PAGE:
More progress on selection of CD and operation of stereo components via televisions in the house. I checked back on the availability of the Pioneer PD-F1006 in the beginning of September. I found they were in stock and ordered one. I installed it, loaded all our CDs and programmed in the titles (using a PC keyboard plugged into the front of the unit.). CDs can now be selected by scrolling through a list on a colour TV monitor. The next steps will be to get another modulator and add the CD player as a television channel in the house, and to install some IR repeaters.

The monitor computer has locked up on occasion, the display is left on screen but it doesn't update. (The time of lockup is frozen on the display!) The lock up happens randomly, sometimes within a day or two, sometimes after several weeks of constant operation. When this happens the computer must be restarted by reset or by power toggling. (The machine needs no further intervention after being turned on.) Thinking about this problem generated an obvious solution: the HCSII should monitor the home monitor computer and power toggle it if it locks up. I modified the home monitor program to toggle the state of a printer port line once every five seconds. Now I need to wire the printer port line into one of the HCSII direct digital inputs and update the HCSII script to watch for the toggle. At the moment the monitor computer has been running flawlessly for a few weeks now so this effort has become a low priority. (A watched pot never boils...)

As of August 25, 1997:
A new (used) computer has replaced the Falcon030. A used Atari 520STFM with 2.5MB of memory was purchased at MIST atarifest. The new computer is located in another room and RF interference hasn't been a problem. The monitor program has been modified to allow the colours used to be specified in the configuration file. This was necessary as the colours produced by the old 520 aren't as saturated as on the Falcon030.

In the "Future" section I mentioned automating the stereo system so CDs could be viewed and selected from any television in the house. This shouldn't be necessary as I have found a CD Jukebox that produces a video signal for disc management, the Pioneer® PD-F1005. Our stereo is already distributed from the living room to the kitchen, family room and gazebo. Using a video modulator and some infra-red repeaters with the PD-F1005 would allow the CD to be selected on a television in any room. According to catalogs on-line and otherwise the F1005 is being replaced by the F1006 which allows a PC keyboard to be used to enter CD titles. Unfortunately I can't find a F1006 anywhere, it would appear Pioneer® hasn't shipped any yet. The opposite approach is to use a PC to control the jukebox. PC control software, and a description of the PD-F1005 is available here: Wintek Home Jukebox , Pioneer® CD Changer Specs. A link to the PD-F1006 is here: Crutchfield - Pioneer Home Audio/Video Features and Technology.

As of July 22, 1997:
An RF shield has been added to the home control system to prevent interference with the RF security system. A disposable tin lasagna pan was cut to fit and screwed over the circuit boards on the home control panel. The pan was lined on the inside with duct tape to prevent any possibility of electrical shorts. This seemed to solve the RF interference problem.

The house cable system has been modified to send the new channel throughout the house. A new cable run (of RG6/U) was run from the home control panel to the exterior of the house where the cable company's signal enters. A signal combiner (a splitter used backwards) was used to add the new channel to the existing cable service before the signal was split and sent throughout the house. This installation had the advantage of requiring only a single new cable run.

The video modulator was added to the home control panel and the distributed video system was tested for about 24 hrs. Reception was good throughout the house. Unfortunately the modulator added still more RF which made the security system work even more poorly. In the test the Falcon030 (which creates the video signal) was located in another room. Given the fact that in the final installation the computer will join the home control panel and boost the RF level even higher the security console will have to be moved. The next test will involve using a VGA extension cable (the connection between the security console and the HCS II uses VGA connectors) to place the security console well away from the computers and modulator.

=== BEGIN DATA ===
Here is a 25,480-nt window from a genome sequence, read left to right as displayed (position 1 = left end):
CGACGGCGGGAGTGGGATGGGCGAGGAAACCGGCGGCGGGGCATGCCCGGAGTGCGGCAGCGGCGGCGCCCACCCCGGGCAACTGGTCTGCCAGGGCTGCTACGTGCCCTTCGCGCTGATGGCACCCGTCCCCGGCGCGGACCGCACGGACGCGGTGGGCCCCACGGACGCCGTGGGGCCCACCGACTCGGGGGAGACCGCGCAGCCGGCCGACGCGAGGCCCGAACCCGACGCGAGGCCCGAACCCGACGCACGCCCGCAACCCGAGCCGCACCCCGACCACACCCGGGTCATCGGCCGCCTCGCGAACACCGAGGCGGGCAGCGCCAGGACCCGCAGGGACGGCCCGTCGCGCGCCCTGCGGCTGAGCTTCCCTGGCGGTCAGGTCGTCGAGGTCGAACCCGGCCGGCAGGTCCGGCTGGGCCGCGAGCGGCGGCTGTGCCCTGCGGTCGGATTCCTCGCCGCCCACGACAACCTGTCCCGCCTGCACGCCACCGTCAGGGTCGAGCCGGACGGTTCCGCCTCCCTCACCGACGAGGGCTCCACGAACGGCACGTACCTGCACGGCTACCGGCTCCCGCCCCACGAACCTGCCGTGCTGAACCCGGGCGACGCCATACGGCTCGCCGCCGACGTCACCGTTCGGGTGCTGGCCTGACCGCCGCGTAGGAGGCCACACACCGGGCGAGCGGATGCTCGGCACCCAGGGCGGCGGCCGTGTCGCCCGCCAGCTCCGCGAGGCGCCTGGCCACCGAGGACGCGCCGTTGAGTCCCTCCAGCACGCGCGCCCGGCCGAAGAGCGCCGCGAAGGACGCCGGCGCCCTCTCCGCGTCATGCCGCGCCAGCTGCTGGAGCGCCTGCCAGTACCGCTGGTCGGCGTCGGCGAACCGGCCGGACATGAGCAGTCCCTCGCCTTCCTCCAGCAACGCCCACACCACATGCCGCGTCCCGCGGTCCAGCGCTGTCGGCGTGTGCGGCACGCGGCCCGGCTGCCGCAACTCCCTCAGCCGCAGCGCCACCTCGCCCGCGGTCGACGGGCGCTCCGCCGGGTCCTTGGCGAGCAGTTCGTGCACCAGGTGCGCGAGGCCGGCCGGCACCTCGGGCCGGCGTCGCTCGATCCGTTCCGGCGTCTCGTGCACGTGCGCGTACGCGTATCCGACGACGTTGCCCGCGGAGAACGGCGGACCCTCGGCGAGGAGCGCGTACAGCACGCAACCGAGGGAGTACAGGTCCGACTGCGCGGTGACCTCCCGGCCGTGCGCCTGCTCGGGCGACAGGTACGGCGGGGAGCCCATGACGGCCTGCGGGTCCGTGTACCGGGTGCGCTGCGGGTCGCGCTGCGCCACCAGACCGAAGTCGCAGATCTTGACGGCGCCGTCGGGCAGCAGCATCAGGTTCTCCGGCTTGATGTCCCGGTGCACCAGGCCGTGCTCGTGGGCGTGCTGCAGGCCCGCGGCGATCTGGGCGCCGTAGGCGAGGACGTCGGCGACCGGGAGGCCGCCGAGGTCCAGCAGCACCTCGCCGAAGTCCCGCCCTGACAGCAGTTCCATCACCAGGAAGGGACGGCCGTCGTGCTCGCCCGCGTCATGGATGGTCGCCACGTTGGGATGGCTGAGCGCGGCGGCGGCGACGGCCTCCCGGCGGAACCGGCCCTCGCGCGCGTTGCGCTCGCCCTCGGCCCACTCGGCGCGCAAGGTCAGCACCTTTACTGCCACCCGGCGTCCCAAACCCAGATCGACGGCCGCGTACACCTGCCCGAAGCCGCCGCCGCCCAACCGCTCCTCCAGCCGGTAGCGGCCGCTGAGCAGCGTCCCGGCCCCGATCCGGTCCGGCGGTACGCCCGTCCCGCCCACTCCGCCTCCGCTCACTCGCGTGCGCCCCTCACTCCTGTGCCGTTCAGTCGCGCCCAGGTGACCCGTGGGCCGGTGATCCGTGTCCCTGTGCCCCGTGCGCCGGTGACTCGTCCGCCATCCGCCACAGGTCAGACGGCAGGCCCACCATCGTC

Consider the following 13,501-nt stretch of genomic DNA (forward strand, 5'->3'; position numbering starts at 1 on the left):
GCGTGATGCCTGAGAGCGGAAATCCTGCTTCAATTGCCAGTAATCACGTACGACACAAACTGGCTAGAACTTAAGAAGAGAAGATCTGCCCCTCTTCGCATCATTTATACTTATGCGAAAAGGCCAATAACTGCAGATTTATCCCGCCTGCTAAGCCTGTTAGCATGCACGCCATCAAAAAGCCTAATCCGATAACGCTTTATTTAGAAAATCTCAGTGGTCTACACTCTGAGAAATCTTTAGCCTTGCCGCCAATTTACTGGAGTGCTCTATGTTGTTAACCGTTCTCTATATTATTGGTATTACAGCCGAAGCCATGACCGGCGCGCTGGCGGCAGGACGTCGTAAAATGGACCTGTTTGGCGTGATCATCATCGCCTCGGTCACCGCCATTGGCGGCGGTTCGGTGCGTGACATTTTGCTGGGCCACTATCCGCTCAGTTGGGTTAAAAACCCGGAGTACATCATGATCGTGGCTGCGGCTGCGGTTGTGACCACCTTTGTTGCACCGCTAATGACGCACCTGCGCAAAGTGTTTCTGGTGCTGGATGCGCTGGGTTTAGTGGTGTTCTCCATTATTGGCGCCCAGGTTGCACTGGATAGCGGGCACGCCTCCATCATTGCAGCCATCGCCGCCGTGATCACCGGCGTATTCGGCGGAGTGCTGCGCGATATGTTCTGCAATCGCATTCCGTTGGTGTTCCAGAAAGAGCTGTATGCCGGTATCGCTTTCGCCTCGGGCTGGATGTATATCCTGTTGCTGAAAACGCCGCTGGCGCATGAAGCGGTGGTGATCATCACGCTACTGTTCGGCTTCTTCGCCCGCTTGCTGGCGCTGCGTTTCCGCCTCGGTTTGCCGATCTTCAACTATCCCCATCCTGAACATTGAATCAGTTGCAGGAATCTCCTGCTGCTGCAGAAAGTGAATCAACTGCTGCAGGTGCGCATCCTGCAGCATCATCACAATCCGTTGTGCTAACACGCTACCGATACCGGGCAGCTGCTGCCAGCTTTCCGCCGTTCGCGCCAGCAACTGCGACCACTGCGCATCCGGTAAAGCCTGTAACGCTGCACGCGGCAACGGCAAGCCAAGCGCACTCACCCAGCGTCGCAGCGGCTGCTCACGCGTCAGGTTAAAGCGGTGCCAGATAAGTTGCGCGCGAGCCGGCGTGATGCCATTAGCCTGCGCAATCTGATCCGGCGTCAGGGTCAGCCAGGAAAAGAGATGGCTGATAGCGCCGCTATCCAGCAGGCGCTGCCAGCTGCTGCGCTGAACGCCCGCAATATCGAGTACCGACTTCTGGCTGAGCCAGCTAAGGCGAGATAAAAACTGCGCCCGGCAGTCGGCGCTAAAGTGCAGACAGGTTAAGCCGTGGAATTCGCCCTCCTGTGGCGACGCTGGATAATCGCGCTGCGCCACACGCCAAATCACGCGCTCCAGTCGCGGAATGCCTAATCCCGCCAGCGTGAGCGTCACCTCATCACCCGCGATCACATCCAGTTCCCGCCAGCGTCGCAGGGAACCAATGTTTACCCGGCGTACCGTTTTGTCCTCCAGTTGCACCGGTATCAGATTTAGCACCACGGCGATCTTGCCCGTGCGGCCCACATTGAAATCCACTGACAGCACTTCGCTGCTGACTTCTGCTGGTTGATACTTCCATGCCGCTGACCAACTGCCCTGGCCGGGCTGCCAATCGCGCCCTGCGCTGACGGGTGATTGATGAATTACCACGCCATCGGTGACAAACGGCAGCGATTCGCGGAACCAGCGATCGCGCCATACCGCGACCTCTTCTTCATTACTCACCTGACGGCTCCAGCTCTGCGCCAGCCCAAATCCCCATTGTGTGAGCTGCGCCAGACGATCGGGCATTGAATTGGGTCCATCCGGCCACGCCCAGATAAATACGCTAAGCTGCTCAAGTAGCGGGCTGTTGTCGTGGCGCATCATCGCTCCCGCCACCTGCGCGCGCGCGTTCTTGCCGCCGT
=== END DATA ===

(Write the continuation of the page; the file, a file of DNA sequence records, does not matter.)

Prior Status:
The system as described has been constructed and programmed. The HCS II is controlling the house lights and appliances and the security system is working. The home monitor is working but has not been dedicated to the task at this point. (The intention is to dedicate an old Atari 520STFM or 1040STFM instead of using the Falcon030.)

Still left to do is to re-route the house cable installation to go to the home control panel before being distributed throughout the house. One problem remains however, the security RF signals seem to have trouble getting through to the home control panel. The symptom is that over time the security console seems to forget about several of the sensors (they don't show up on the panel - lights are off when in install mode). The "Smart RF Repeater" was purchased in the hopes of alleviating this problem.The control panel is in an electrically noisy environment, tests are underway to determine if:

Several options exist including moving the control panel, shielding the HCS, and remotely monitoring the security console. The re-routing of the house cable will wait until this problem is sorted out.

(If anyone has experience with this type of problem on a Powerhouse wireless security system please send me an Email.)


The Future

Many enhancements to the current system are planed or are being considered. Items being considered include:

Home Control and Monitoring via the Internet

A key enhancement is to place the system on the internet. That would allow us to easily monitor our home from work or anywhere else with an internet connection. While it's possible to implement much of the same functionality with a telephone interface for the HCS II, a live net interface would allow pictures to be viewed. (Sound monitoring would also be planned.)

A first step would be to place a one-way monitor on the net. A simple approach would be to setup a connection which would FTP the status display as a graphic file to the web server. A frame grabber could also be used to produce graphics from security cameras which could also be uploaded on a periodic basis. The second and more useful step would be a two-way link where commands could be issued via a browser and executed by the home control system. Obviously security would be a major concern in such an implementation.


Questions or Comments?

Any questions or comments can be directed to mailto: buchananc@acm.org.


This material is Copyright © 1997 Craig Buchanan. All rights reserved. This page may be freely linked to.
Please send comments or questions to
mailto: buchananc@acm.org.